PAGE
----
Metro Weekly

David Johns: DeSantis is Offering a Master Class in White Nationalism

While we wait for DeSantis to launch his presidential bid, we should all "work woke" when considering how his rhetoric and policies undermine democracy.

Ron Desantis speaking. Photo by Gage Skidmore
Ron Desantis – Photo: Gage Skidmore

Florida Governor Ronald DeSantis is offering a master class in white nationalism. The sunshine state’s governor is poised to launch a presidential campaign, having run political plays straight from the playbook of confederate conspirators, including Robert E. Lee and Bull Connor.

Often Florida occupies the center of our political universe because of its role as the nation’s largest bellwether state, sometimes determining the outcome of the Presidential election. While we wait for DeSantis to launch his presidential bid, we should all “work woke” when considering how his rhetoric and policies undermine democracy.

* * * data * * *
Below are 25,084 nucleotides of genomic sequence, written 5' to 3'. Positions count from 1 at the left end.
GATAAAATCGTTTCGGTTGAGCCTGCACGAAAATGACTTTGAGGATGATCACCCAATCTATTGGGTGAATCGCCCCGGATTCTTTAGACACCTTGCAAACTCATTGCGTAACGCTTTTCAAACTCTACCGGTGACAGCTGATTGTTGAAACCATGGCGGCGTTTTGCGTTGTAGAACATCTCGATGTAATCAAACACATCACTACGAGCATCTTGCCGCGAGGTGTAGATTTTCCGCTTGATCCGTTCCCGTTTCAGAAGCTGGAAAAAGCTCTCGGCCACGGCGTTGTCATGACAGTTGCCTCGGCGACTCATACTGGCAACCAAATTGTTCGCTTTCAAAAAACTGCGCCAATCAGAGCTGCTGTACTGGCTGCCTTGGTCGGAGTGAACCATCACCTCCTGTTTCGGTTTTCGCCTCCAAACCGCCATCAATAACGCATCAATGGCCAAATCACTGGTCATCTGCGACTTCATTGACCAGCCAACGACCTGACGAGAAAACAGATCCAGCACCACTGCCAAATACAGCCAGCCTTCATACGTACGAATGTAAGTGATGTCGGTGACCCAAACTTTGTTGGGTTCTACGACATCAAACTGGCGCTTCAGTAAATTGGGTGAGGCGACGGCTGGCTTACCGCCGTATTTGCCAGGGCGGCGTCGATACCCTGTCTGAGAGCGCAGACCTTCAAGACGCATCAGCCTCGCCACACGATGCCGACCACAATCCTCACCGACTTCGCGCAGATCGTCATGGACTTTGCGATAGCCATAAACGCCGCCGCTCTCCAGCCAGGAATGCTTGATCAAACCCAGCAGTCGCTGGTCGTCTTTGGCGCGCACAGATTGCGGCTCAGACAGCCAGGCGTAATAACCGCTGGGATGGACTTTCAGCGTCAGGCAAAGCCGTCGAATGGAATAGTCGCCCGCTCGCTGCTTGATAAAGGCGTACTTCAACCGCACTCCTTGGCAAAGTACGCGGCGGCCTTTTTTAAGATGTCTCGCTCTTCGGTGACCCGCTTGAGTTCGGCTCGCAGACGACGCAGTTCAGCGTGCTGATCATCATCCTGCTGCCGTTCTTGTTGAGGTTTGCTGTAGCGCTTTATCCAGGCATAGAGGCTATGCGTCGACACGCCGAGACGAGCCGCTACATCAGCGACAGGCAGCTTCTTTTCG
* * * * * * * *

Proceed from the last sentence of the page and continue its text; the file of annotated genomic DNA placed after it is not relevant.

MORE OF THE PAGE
Over the last two years, DeSantis has introduced a dizzying array of legislation that targets, and in some cases criminalizes, academic freedom, freedom of speech, and bodily autonomy. He’s signed executive orders attempting to violate Title IX and HIPPA protections. He has targeted public schools, libraries, and medical providers. The goal of much of this activity is to distract from the many problems plaguing the citizens of Florida and to weaken democratic institutions and practices.

As of February 2, 2023, nearly 30,000 Floridians have died from COVID-19. Rather than addressing the coronavirus epidemic or otherwise focusing energy to keep Floridians safe from the virus, DeSantis has advanced efforts to police protesters working to end police violence against Black people.